The C-17 has a unique reverser system, it is a special kind of system only for the C-17. Since the aircraft is designed to takeoff and land on almost any runway, including unpaved runways, and its a turbofan powered airlifter, if you had conventional reversers found on airliners, you will be kicking up a heck of alot of dirt and that'll be sucked back into the engine and cause millions of dollars in damage. You wouldn't want to pay that kind of bill wouldn't you?
So the reverser system is unique in that when it is engaged, the exhaust is thrusted forward and upwards away from the plane, in other words, no FOD damage. If you study the picture carefully, you can see that the cascaders are blocked underneath but open above...the exhaust is thrust forward and upwards.
With this system, you can keep the engines running and engage the idle reverser system and just immediately begin to load or unload without having to shut down and restart the engine. The C-17 was designed for missions where you land at an airfield, immediately unload and/or load troops and cargo and takeoff immediately. Jet engines take a while to start up and get them up to speed. Its basically a time saving measure and it also prevents your troopers and cargo from being blown all over the ramp.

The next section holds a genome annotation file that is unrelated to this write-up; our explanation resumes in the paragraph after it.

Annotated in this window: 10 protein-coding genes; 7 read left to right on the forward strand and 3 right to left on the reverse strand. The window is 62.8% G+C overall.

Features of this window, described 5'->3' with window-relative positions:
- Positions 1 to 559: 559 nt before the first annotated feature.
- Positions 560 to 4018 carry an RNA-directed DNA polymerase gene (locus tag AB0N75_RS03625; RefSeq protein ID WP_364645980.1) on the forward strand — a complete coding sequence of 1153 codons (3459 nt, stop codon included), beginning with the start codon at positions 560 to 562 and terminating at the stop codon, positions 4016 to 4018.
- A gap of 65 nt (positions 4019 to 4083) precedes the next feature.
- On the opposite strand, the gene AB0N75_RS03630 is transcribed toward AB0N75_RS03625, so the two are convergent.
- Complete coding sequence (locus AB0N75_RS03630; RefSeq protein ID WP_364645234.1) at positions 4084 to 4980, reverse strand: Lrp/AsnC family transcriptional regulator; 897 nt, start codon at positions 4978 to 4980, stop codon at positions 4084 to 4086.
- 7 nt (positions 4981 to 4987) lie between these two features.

Thats why you saw the reversers engaged when the C-17 was parked, its only to prevent jetblast from blowing everything around and you can offload off the aircraft as soon as it stops, instead of having to wait for the engine to spool down before its safe to access the plane.
Airliners on the other hand, they aren't designed to land on unpaved runways, only paved runways and they're usually free of debris, so this kind of reverser system is not quite necessary. Jet engines can only take a certain amount of punishment from FOD before they conk out, but what are the chances of having a really dirty runway at a major airport?
That answers your question, probably more than enough.
Jason @ CYVR